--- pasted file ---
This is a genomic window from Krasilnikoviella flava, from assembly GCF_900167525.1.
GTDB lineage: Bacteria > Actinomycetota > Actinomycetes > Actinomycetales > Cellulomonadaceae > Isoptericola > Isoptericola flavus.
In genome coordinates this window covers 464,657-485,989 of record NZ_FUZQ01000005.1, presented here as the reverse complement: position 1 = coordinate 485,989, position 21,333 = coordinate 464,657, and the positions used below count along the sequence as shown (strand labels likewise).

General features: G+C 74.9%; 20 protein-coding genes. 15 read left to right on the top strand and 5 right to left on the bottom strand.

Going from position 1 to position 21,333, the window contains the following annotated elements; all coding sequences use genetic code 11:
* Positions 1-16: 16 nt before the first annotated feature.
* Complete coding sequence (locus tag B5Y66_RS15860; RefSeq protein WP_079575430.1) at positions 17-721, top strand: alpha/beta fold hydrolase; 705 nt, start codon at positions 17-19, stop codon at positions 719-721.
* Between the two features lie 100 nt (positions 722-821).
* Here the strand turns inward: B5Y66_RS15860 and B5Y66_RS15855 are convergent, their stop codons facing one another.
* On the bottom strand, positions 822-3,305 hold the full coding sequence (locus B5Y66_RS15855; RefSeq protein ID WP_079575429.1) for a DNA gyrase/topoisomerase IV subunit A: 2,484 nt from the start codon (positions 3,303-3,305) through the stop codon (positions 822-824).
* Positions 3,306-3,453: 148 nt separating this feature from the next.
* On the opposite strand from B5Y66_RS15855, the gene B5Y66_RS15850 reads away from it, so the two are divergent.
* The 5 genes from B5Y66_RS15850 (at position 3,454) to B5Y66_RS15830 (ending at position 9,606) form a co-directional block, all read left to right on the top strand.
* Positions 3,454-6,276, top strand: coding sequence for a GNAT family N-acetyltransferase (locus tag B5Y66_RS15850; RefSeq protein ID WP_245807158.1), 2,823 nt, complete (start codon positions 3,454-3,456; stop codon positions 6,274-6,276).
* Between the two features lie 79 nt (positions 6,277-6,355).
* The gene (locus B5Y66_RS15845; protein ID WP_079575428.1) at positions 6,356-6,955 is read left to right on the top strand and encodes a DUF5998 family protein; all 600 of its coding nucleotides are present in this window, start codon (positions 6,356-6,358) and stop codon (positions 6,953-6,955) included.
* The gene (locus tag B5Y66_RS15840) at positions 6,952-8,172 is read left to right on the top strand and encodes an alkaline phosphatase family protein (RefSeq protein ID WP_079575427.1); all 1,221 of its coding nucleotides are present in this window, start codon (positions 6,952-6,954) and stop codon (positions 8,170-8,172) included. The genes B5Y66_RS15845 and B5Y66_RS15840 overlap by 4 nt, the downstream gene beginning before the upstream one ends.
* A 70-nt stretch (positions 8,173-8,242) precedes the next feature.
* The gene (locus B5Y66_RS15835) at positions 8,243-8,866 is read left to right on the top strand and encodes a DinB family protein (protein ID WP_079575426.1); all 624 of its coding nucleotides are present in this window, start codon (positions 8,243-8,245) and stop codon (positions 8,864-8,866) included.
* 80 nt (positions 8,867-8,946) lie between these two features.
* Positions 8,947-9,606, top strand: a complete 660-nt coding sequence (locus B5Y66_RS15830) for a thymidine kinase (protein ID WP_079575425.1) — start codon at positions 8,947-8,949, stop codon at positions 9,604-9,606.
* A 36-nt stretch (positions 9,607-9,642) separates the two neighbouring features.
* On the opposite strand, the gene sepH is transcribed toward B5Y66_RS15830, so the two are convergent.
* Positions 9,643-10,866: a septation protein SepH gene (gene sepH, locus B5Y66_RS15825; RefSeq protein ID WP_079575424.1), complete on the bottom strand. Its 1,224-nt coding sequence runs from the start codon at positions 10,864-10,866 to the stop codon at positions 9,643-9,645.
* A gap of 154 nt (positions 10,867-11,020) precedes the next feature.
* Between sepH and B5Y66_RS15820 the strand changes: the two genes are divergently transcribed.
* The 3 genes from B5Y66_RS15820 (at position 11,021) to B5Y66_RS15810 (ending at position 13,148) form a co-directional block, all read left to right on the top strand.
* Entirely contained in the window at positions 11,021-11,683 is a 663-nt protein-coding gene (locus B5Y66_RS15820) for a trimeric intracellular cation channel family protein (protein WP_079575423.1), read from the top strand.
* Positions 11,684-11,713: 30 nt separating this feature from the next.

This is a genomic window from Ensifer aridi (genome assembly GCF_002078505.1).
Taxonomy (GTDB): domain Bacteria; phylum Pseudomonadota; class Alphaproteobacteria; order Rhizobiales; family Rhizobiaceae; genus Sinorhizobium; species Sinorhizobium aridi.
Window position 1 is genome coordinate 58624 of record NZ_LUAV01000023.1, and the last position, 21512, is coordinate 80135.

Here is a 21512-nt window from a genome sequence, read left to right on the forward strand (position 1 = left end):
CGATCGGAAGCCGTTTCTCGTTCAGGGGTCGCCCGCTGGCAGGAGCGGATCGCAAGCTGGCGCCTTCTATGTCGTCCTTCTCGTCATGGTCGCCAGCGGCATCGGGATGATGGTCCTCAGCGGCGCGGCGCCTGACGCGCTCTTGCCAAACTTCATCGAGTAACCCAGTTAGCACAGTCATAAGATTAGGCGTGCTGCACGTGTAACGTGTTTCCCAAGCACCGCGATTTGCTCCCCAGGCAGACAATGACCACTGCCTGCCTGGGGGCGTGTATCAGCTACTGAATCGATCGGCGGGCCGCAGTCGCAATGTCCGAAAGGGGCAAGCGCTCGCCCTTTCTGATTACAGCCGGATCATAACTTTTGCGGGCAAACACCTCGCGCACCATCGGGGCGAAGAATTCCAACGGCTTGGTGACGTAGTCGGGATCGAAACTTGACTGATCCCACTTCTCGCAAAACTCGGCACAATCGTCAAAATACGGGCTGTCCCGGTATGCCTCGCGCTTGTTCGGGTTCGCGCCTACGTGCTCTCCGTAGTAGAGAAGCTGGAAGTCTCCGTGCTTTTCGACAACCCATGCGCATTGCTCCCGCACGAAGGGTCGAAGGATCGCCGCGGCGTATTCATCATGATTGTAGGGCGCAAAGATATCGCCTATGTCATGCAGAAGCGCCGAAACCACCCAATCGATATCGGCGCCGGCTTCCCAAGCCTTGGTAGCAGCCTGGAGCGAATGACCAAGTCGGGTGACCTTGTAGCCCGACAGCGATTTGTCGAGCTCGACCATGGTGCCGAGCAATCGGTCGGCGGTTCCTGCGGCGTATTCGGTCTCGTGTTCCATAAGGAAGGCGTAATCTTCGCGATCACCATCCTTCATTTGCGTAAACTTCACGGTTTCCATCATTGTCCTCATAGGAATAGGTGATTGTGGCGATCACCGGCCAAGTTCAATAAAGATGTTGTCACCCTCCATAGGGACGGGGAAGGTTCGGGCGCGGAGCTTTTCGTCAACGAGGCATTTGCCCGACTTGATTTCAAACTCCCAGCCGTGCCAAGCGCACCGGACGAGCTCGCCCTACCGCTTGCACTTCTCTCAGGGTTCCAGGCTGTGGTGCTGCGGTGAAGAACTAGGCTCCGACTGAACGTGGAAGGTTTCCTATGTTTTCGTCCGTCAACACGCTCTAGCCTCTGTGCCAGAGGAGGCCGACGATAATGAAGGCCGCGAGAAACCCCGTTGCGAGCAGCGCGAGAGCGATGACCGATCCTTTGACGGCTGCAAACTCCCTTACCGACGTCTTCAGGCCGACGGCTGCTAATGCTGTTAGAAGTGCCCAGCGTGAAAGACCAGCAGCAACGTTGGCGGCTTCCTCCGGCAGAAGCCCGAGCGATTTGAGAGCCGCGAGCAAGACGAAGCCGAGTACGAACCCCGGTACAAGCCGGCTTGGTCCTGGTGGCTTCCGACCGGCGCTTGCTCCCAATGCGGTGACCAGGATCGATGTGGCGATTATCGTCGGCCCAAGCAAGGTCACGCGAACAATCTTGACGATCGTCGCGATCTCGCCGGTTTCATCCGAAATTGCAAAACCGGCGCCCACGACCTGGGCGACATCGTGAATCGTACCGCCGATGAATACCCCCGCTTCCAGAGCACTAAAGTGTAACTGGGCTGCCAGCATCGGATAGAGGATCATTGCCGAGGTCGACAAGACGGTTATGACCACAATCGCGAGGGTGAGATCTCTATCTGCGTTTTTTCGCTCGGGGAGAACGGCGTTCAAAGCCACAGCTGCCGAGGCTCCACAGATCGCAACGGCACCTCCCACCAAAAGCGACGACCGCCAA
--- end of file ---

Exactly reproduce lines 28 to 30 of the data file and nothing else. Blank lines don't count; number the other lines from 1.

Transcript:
* Entirely contained in the window at positions 11,021-11,683 is a 663-nt protein-coding gene (locus B5Y66_RS15820) for a trimeric intracellular cation channel family protein (protein WP_079575423.1), read from the top strand.
* Positions 11,684-11,713: 30 nt separating this feature from the next.

This is a genomic window from Ensifer aridi (genome assembly GCF_002078505.1).